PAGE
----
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Parent Company of Riley’s SGO Sitting on Hundreds of Millions

By Bill Britt
Alabama Political Reporte

MONTGOMERY—In Alabama, school children don’t have textbooks, teachers don’t have classroom materials, even toilet paper is in short supply. But, the parent company of former Gov. Bob Riley’s SGO is sitting on piles of taxpayer dollars.

According to Federal Tax filings by Step Up For Students, Inc., (SUFS) the SGO has over $360 million in assets and cleared $146 million in net profit in the last two years alone.

Riley is the figurehead for Alabama Opportunity Scholarship Fund, (AOSF) which is owned by SUFS. This was a well-guarded secret until the recent discovery of the SGO’s 990 filings on Guidestar.

A recently published internet memo indicates that AOSF is on the verge of collapse and could be the first SGO to fail under the Republican-created Alabama Accountability Act. However, on Tuesday night, the State Senate passed a bailout bill that should keep Riley from embarrassing himself and the Accountability Act.

The bill passed by the Senate should be more accurately named, “Billion Dollar Bob’s Obama-style Bailout.”

Five Republican Senators voted againstthe measure, but three of the five voted “yea” on the Budget Isolation Resolution, (BIR) and two choose to “pass.”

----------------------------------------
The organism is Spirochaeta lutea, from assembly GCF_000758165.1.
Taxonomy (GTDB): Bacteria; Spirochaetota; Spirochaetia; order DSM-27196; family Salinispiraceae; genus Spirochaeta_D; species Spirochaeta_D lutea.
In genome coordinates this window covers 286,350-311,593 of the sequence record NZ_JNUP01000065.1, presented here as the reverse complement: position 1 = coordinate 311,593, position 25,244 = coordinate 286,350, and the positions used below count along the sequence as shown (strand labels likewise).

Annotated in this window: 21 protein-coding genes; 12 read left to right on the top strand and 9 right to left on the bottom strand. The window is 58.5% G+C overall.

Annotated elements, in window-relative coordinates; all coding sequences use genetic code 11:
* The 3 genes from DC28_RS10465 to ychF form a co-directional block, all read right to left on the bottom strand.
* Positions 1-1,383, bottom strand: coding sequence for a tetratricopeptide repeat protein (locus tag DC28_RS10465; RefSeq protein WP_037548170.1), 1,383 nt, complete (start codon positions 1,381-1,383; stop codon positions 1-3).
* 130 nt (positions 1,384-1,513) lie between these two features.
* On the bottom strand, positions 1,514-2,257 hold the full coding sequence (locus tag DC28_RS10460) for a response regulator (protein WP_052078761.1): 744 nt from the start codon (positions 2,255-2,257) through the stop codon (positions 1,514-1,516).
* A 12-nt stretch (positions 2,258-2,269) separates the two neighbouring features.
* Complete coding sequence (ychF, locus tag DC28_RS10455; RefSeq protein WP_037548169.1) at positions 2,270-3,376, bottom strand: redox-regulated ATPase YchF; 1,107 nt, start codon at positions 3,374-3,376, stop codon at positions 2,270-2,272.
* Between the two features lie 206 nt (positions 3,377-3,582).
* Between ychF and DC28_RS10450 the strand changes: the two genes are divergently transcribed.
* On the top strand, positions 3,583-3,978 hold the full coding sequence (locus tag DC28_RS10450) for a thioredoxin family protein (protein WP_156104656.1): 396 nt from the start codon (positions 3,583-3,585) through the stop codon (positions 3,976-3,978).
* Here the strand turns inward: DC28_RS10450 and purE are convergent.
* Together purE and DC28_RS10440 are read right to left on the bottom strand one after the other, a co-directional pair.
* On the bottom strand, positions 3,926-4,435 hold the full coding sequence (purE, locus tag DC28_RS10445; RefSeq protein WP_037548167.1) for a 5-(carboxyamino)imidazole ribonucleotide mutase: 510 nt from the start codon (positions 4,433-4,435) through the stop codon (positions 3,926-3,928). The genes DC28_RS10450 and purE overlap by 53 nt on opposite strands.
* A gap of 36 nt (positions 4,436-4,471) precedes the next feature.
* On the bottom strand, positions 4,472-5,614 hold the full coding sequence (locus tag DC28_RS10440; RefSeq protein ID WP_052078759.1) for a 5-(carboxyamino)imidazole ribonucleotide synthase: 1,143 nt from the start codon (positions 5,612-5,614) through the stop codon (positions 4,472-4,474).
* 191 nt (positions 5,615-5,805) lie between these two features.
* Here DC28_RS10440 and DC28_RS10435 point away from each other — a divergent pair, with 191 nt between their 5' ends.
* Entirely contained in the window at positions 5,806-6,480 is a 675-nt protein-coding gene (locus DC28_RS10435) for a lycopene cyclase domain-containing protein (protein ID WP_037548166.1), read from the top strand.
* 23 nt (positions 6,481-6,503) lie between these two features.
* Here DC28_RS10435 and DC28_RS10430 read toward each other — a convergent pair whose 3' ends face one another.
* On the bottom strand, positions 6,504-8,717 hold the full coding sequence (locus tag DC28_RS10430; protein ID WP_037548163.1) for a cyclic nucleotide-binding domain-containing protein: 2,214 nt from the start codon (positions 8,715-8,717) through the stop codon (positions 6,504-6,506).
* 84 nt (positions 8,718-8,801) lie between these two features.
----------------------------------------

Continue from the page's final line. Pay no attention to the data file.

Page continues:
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The fate of AOSF, at which Riley serves as the figure head, now goes to the House. No matter. The future of its parent company SUFS is in great shape.

According to the Forbes list of 50 largest U.S. charities, SUFS is number 30.
SUTS has come under fire for a YouTube video in which the group’s president Doug Tuthill states, “One of the primary reasons we’ve been so successful [is] we spend about $1 million every other cycle in local political races, which in Florida is a lot of money.” In the video, Tuthill suggest that SUFS is “probably the biggest spender in local races.”

In Alabama, Riley’s SGO is on its knees, but it appears that the Republican Supermajority is going to ease Riley’s pain.

In the meantime, school kids in Alabama are wondering if SUFS can spare a square or at least a ply of Charmin.

Bill Britt is editor-in-chief at the Alabama Political Reporter and host of The Voice of Alabama Politics. You can email him at [email protected] or follow him on Twitter.



The challenge to Alabama's law originated from a dispute related to the Mike Hubbard public corruption trial.

Featured Opinion

The AG's office finally filed its redacted transcripts of Hubbard's prison phone calls. Numerous pages are completely redacted.


The Attorney General's Office said transcripts have been provided to the defense counsel and the redaction process is under way.


The was a hearing without notice, a motion without opposition and redactions that could leave the public in the dark.